In yesterday’s article, the problem of identifying a dog by its breed was made apparent, as 20+ dogs are often misidentified as a “pit bull”. And while it was stated that DNA testing is the only definitive way to determine breed, a closer look at DNA testing can also be problematic. While DNA testing has been firmly established, other forces also come into play – such as the expertise and experience of the laboratory facilities conducting the test. It was also stated yesterday that 76% of those dogs identified as “pit bull” at the Cleveland city kennel were destroyed simply for having been labeled a pit bull. Because of the impossibility of properly identifying a pit bull, one must challenge the logic in destroying an animal that was not SAFER tested for aggression but rather simply because it was viewed as a “vicious dog”. Which brings us back to where this perception of pit bull dogs as being “vicious in and of itself” arose in the first place.
The perception of pit bull dogs as somehow becoming vicious in the 21st century but was viewed as heroic (e.g. “Sgt. Stubby” from WWI, a pit bull who received a medal of honor) or as the perfect family pet (e.g. “The Nanny dog”) decades earlier is evidence to the power of redefining a reality. While Helen Keller had a pit bull as her beloved companion, owning a “bully breed” is reason to be denied becoming a foster parent in many communities.
Most troubling is that “pit bull as vicious” legislation was drafted largely due to the influence of a non-academic “study”, that was self-published in one’s own magazine, by where the author has no credentials nor expertise in animal behavior, animal biology let alone in conducting research, and that was based on unreliable, unverifiable, unreplicable and suspect data. If for no other reason, the fact that legislation was drafted and passed without real research, real expert testimony and without real concern for the rights of law-abiding citizens is unconscionable. Since temperament tests show “pit bull type dogs” to have lower levels of aggression than many popular household pet breeds, it is apparent that a ban on pit bulls cannot be justified on this fact. If bans are a result of “combating dog fighting”, then it must be recognized that those who wish to break the law (i.e. “dog fighting”) will break the law no matter what. If anything, banning the breed as a means to combat “dog fighting” is counterproductive. Just as with Prohibition, it only drives the behavior even further underground and actually increases the financial reward for those engaged in the behavior. It is basic “supply and demand”. Besides, dogs trained and used in fighting are DOG aggressive – NOT “people” aggressive. The only ones being punished with anti-pit bull (or any bully breed legislation) are the dogs and the law-abiding citizens who parent them.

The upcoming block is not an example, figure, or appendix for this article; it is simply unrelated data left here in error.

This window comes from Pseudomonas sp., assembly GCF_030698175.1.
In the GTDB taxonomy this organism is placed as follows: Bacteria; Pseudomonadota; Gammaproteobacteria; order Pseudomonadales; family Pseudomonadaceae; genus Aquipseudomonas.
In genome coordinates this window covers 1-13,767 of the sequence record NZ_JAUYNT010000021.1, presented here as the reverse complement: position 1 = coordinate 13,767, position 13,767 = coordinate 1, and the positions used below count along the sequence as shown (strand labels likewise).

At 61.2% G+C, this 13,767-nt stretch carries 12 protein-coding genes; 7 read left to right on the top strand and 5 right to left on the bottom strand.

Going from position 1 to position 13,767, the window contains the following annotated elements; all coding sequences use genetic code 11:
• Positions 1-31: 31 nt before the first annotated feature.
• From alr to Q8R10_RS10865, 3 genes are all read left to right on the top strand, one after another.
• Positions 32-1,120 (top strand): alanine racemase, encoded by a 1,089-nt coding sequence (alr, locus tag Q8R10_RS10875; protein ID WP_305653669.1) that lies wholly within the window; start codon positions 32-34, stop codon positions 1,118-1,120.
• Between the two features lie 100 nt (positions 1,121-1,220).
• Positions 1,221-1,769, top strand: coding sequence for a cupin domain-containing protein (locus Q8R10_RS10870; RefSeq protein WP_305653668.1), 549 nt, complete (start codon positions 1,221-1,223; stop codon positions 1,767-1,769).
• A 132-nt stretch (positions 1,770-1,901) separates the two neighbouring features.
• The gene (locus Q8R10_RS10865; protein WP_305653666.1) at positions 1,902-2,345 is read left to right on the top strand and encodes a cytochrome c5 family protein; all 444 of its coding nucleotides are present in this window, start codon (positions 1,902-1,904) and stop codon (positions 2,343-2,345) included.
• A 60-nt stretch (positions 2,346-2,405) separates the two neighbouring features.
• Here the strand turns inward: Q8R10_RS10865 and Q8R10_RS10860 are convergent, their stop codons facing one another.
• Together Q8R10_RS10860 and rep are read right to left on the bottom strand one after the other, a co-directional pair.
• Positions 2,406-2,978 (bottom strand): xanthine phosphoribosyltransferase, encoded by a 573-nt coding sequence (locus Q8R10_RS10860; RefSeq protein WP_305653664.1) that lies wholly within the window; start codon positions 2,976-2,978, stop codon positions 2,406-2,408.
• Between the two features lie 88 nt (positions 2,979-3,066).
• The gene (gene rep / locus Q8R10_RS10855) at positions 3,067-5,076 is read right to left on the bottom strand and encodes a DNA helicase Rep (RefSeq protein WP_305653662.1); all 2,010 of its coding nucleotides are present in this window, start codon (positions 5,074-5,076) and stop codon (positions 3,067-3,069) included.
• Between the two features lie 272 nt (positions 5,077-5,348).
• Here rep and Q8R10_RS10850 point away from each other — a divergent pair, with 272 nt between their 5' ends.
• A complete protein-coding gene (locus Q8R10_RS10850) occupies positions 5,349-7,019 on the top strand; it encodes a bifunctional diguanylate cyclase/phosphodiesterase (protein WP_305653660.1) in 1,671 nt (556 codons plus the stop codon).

The third part of this series will examine why breed bans are ineffective and do not provide for any greater community security but rather represent an expense that society cannot afford, particularly when issues such as housing, education, medical care and the economy should come first and foremost.